Skip to main content

An Evaluation of Techniques to Control Problem Bird Species on Landfill Sites

Abstract

Birds feeding on landfill sites cause problems in terms of nuisance to neighbors, flight safety, a threat to public health, and affecting the day to day site operation. A number of control measures exist to deter problem species; however, research into their effectiveness across sites and for multiple species has been limited. We use a modeling approach in order to assess the effectiveness of nine techniques — pyrotechnics, hand-held distress calls, static distress calls, blank ammunition, a combination of blank and lethal use of ammunition, the use of falcons, the use of hawks, wailers and helium-filled bird-scaring kites — at deterring three commonly recorded species — the Black-headed Gull (Larus ridibundus), the Herring Gull (Larus argentatus) and the Lesser Black-backed Gull (Larus fuscus) — from six landfill sites across the United Kingdom. The use of distress calls, falconry, and combinations of lethal and nonlethal use of ammunition were the most effective techniques for initially deterring birds from these sites. However, when habituation is considered, there is a clear difference between techniques such as falconry, which have a lethal aspect and may act to reinforce the deterrence, and the use of techniques such as distress calls, which do not. However there are problems related to legislation and public perception when lethal techniques are used.

This is a preview of subscription content, access via your institution.

Fig. 1
Fig. 2
Fig. 3
Fig. 4
Fig. 5
Fig. 6
Fig. 7

References

  • Allan J (2002) The Costs Of Birdstrikes And Birdstrike Prevention. In: Clarke L (ed) Human Conflicts With Wildlife: Economic Considerations. US Department of Agriculture, Fort Collins, USA pp. 147–153

    Google Scholar 

  • Andelt WF, Hopper. SN (1996) Effectiveness of alarm-distress calls for frightening herons from a fish-rearing facility. Progressive-Fish Culturist 58:258–262

    Article  Google Scholar 

  • Barr JF, Lurz PWW, Shirley MDF, Rushton SP (2002) Evaluation of Immunocontraception as a Publicly Acceptable Form of Vertebrate Pest Species Control: The Introduced Grey Squirrel in Britain as an Example. Environmental Management 30:342–351

    Article  Google Scholar 

  • Baxter A (2000) Use of distress calls to deter birds from landfill sites near airports. International bird strike committee. Amsterdam 17–21:402–408

    Google Scholar 

  • Baxter A, St. James K, Thompson R, Laycock H (2003) Predicting the birdstrike hazard from gulls at landfill sites. International Bird Strike Committee. Warsaw 5–9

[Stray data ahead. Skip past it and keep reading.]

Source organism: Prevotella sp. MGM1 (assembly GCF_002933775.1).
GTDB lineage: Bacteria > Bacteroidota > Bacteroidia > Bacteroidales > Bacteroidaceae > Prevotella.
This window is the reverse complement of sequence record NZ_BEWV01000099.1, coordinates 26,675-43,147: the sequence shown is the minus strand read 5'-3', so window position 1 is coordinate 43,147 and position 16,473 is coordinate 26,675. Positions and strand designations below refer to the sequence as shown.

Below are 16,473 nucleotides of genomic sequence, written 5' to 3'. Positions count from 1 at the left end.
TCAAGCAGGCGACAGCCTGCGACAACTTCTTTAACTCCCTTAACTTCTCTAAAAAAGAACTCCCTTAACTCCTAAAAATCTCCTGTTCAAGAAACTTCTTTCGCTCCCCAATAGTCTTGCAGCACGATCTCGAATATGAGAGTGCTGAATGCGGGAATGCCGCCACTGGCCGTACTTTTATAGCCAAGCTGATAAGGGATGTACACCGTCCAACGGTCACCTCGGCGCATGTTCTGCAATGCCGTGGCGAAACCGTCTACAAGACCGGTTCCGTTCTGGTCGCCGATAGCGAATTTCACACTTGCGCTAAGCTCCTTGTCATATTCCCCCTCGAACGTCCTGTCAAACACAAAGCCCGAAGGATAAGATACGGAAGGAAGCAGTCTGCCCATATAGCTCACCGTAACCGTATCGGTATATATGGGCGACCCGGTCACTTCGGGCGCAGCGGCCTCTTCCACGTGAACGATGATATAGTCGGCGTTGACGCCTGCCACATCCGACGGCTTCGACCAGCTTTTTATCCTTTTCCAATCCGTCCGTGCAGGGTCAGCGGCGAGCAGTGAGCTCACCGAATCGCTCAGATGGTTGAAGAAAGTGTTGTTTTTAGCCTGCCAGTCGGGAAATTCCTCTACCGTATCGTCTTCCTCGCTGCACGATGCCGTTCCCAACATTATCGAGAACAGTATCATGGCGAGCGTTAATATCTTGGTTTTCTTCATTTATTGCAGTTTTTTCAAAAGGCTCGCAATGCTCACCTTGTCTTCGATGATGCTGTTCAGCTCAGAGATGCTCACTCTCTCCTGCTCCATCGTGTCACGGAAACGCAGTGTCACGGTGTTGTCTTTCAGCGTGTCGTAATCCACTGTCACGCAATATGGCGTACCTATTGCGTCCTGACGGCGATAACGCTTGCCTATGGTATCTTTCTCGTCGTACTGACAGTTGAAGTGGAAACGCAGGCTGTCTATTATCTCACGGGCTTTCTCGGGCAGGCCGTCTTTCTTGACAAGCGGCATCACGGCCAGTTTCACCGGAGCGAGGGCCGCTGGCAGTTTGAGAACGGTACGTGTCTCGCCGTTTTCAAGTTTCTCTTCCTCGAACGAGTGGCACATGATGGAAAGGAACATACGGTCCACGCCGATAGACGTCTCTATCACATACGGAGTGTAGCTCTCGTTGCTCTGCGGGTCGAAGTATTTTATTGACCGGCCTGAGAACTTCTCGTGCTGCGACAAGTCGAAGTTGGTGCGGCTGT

• Baxter AT, Allan JR (2006) Use of Raptors to Reduce Scavenging Bird Numbers at Landfill sites. Wildlife Society Bulletin 34:1162–1168

    Article  Google Scholar 

  • Belant JL, Ickes SI (1997) Mylar Flags as Gull Deterrents. 13th Great Plains Wildlife Damage Control Workshop Proceedings. Lied Conference Centre, Nebraska City, Nebraska, April 16–19 1997. Kansas State University Agricultural Experiment Station and Cooperative Extension Service. Kansas pp 73–81

  • Blokpoel H (1976) Bird Hazards to Aircraft. Clarke, Irwin & Co. Ltd., Canada

    Google Scholar 

  • Blokpoel H (1977) The use of falcons to disperse nuisance birds at Canadian airports: an update. Proc.World Conf. on Bird Hazards to Aircraft 3:179–187

    Google Scholar 

  • Bomford O’Brien (1990) Sonic deterrents in animal damage control – a review of device tests and effectiveness. Wildlfie Society Bulletin 18:411–422

  • Bosch M, Oro D, Cantos FJ, Zabala M (2000) Short-term effects of culling on the ecology and population dynamics of the yellow-legged gull. Journal Of Applied Ecology 37:369–395

    Article  Google Scholar 

  • BPCA (British Pest Control Association) (2006) BPCA membership doubles over the last ten years. Professional Pest Controller 36:10–11

    Google Scholar 

  • Brown KM, Erwin RM, Richmond ME, Buckley PA, Tancredi TJ, Avrin D (2001) Managing Birds and Controlling Aircraft in the Kennedy Airport-Jamaica Bay Wildlife Refuge Complex: The Need for Hard Data and Soft Options. Environmental Management 28:207–224

    Article  CAS  Google Scholar 

  • Burger J (2001) Landfills, nocturnal foraging, and risk to aircraft. Journal of Toxicology and Environmental Health Part A.64:273–290

    Article  Google Scholar 

  • Burnham KP, Anderson DR (2002) Model selection and Multi-model Inference A Practical Information-theoretic Approach. Springer-Verlag, New York

    Google Scholar 

  • Cramp S, Simmons KEL (eds) (1980) The Birds of the Western Palearctic Volume II: Hawks to Bustards. Oxford University Press, Oxford, UK

    Google Scholar 

  • Delwiche MJ, Houk AP, Gorenzel WP, Salmon TP (2005) Electronic broadcast call unit for bird control in orchards. Applied Engineering in Agriculture 21:721–727

    Google Scholar 

  • Dolbeer RA, Belant JL, Sillings JL (1993) Shooting gulls reduces strikes with aircraft at John F. Kennedy International Airport. Wildlife Society Bulletin 21:442–450

    Google Scholar 

  • Ellis TM, Bousfield RB, Bissett LA, Dyrting KC, Luk GSM, Tsim ST, Sturm-Ramirez K, Webster RG, Guan Y, Peiris JSM (2004) Investigation of outbreaks of highly pathogenic H5N1 avian influenza in waterfowl and wild birds in Hong Kong in late 2002. Avian Pathology 33:492–505

    Article  Google Scholar 

  • Erickson WA, Marsh RE, Salmon TP (1990) A review of falconry as a bird-hazing technique Proceedings of the Fourteenth Vertebrate Pest Conference 1990. University of Nebraska, Lincoln pp. 314–316

  • Fernández-Juricic E, Blumstein DT, Abrica G, Manriquez L, Bandy Adams L, Adams R, Daneshrad M, Rodriguez-Prieto I (2006) Relationships of anti-predator escape and post-escape responses with body mass and morphology: a comparative avian study. Evolutionary ecology research 8:731–752